So we dived in initially. There are about a dozen. These are IBM's fantastic skills badges. There are multiple levels. Green is introductory level, orange is intermediate and then Blue is advanced. We've got a number of Blue ones, not on this graphic, but we worked with IBM to have our courses aligned with about a dozen badges originally. Currently, seven years later, there are over 100 IBM skills badges that are available for completing Interskill online courses. And in the mainframe industry, that's a massive impact because the mainframe industry really didn't have any formal accreditation. And so the global mainframe workforce was hungry for this sort of stuff, having accreditation to show that you knew your stuff in this highly technical area. So these are the skills badges.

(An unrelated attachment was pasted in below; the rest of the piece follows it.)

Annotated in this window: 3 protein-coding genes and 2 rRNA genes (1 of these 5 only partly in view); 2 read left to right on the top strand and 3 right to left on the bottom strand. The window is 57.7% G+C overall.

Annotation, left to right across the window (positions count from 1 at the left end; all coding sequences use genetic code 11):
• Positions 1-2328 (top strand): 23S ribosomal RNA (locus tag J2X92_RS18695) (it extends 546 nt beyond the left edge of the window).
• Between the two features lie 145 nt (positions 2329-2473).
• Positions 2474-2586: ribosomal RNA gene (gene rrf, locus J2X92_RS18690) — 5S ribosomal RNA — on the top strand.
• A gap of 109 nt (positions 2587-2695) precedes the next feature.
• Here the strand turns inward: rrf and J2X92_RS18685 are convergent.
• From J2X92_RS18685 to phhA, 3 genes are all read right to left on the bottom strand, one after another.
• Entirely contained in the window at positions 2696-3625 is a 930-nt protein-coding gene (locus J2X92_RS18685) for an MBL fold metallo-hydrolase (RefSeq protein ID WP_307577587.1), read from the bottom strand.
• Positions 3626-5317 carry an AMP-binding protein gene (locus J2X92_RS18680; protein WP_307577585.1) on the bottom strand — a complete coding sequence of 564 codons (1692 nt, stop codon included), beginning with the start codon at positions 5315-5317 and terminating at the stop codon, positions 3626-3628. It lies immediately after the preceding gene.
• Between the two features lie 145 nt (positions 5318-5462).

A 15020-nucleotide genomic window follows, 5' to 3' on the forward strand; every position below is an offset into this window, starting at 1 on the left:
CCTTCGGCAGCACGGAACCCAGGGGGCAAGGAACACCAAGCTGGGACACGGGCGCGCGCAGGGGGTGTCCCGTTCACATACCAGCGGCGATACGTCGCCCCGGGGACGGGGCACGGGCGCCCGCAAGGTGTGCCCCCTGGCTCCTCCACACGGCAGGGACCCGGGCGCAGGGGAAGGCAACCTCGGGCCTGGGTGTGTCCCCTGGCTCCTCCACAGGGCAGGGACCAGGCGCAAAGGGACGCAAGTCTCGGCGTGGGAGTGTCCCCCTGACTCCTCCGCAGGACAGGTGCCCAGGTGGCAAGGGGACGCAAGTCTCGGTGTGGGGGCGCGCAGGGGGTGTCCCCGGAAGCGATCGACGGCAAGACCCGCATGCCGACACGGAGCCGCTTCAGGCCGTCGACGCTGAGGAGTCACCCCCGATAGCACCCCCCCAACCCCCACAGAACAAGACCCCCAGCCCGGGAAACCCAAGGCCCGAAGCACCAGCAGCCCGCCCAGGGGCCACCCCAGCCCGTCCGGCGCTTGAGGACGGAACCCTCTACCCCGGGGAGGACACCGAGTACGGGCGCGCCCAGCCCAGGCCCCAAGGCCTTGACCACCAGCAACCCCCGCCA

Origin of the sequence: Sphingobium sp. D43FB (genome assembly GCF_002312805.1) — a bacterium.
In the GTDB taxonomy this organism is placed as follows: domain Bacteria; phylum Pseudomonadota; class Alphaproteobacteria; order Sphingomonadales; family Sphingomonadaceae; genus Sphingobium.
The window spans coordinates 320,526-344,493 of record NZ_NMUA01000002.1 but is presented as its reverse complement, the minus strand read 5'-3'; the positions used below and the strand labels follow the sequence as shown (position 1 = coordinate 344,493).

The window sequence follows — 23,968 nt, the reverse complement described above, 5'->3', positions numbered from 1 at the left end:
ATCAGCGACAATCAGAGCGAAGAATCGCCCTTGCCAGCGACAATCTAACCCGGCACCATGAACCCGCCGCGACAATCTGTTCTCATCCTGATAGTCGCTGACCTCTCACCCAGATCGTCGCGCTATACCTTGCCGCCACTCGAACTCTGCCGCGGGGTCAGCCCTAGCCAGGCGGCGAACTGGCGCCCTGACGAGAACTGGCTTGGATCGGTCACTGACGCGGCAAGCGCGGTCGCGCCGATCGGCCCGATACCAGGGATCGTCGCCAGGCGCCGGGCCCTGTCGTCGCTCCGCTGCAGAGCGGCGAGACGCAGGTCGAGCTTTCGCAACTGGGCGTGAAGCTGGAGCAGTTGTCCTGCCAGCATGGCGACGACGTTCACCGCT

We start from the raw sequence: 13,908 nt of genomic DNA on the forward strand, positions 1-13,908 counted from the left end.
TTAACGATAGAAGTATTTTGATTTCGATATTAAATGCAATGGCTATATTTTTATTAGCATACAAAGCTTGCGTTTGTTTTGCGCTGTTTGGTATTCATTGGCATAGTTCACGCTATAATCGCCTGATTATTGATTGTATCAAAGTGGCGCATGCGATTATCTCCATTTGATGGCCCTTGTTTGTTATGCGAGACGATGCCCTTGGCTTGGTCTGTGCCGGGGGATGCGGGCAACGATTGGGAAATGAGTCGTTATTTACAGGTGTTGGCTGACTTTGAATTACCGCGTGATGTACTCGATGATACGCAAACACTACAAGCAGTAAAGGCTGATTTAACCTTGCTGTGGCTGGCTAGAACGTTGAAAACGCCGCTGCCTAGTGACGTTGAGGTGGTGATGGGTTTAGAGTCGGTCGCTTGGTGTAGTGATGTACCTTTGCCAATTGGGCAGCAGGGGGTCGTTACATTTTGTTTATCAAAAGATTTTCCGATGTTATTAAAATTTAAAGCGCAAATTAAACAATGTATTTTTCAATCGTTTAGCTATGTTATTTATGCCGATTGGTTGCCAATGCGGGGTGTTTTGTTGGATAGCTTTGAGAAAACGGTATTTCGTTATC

And so what we did, we really wrapped our product around this, knowing all of these benefits, knowing how it drives learning and so forth. We do our course updates and our course development based around what's going to make a really valuable digital Credential from IBM. We purpose built this learning management system at Interskill so that learners can not only log in and pick a course and do the course, but they can also log in and select from the 100 plus digital credentials and say, this is the Credential I want to earn. And it automatically populates with the courses that they need to do. And they just click and start and do the courses. 

    Darren: